How to create your first Google ad

Arielle Kushner
By Arielle Kushner
September 3, 2019 · 13 min read

If you’re reading this, you already know that advertising is a must for any business, big or small. Deciding where to advertise can take you in lots of directions, from social media platforms like Facebook, to more professionally focused social networks like LinkedIn. 

But there’s something even bigger you can be utilizing to your marketing advantage, and that’s Google. As the world’s most powerful search tool and a platform synonymous with expansive reach, Google is here for you to not only surf and search, but to create and display ads that can truly benefit your business and marketing efforts. 

If you’re unsure of how to create a Google ad, stick with us because this guide will take you through the step-by-step process.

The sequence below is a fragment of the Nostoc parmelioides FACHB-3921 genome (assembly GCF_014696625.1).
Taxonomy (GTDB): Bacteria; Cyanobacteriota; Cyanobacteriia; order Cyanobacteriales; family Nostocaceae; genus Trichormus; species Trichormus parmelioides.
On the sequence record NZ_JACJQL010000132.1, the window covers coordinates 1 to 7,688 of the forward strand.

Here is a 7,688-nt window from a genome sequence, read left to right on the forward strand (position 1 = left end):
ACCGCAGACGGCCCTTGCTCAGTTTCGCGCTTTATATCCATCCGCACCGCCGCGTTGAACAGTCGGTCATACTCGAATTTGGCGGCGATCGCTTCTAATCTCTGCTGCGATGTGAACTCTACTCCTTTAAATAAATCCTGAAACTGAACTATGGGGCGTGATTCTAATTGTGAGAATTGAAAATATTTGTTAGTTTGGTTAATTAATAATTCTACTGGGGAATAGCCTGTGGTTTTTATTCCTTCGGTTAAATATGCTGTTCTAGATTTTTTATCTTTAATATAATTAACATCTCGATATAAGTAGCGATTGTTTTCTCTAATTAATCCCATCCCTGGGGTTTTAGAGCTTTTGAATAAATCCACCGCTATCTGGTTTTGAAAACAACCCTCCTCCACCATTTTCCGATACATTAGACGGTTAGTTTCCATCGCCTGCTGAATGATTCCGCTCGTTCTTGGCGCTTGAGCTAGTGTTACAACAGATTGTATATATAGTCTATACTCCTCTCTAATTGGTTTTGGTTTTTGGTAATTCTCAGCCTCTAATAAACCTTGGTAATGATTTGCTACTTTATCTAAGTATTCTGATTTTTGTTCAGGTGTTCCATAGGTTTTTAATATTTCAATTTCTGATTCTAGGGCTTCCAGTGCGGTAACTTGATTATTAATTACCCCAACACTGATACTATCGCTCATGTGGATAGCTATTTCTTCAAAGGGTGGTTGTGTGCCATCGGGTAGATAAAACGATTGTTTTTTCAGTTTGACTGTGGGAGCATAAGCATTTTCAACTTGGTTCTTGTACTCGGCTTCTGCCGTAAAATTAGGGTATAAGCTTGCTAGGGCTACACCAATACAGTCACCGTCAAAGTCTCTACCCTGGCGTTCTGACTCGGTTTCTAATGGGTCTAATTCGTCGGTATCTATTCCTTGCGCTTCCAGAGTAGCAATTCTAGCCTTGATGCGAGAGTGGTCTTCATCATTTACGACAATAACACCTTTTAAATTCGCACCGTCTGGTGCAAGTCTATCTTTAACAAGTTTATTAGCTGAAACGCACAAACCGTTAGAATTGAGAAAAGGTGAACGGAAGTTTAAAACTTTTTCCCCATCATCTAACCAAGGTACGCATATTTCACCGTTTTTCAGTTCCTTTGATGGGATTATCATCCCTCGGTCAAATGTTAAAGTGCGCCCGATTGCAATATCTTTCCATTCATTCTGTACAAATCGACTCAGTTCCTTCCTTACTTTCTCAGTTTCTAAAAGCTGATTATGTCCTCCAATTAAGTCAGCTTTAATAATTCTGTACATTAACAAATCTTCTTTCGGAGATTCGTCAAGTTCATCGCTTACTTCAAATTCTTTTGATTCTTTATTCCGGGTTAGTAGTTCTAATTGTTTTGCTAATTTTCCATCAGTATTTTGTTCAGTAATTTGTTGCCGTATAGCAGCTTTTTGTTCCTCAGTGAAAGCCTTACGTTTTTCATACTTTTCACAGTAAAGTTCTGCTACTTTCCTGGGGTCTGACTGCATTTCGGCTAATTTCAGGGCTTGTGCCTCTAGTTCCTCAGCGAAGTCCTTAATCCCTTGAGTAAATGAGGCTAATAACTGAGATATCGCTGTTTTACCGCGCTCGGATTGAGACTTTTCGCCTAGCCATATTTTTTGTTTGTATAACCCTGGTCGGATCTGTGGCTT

Display Network vs. Search Network

Google advertising is divided into networks which host certain types of ad. The first, the Google Display Network, is where display ads appear. This network reaches approximately 90% of all internet users. The second, the Google Search Network, is where text based ads appear at the top of the results. They are labeled “Ad” next to the URL and work on a pay-per-click (PPC) basis, meaning you only pay when  someone clicks on your ad. 

Keyword-based targeting

Google ads are unique in that they are directly connected to, yes Google, and that means you can select certain search keywords that will trigger your  ads to rank, or display, higher when people search for them. Think about what keywords or phrases you want to target or fashion your ads around. 

This part can be pretty simple; what is your ad promoting? For example, if you’re creating an ad to promote a shoe sale, some keywords you can use are “shoe sale,” “running shoes,” “boots,” “booties,” “sandals,” etc.

Ad campaign vs. ad group

Google organizes the ad creation process by dividing it into levels. You have the ad campaign level, where you determine all of the details of how your ads will run (the objective, scheduling, bidding, etc.), and the ad group level, where you actually create the ad or ads you will run as part of that campaign.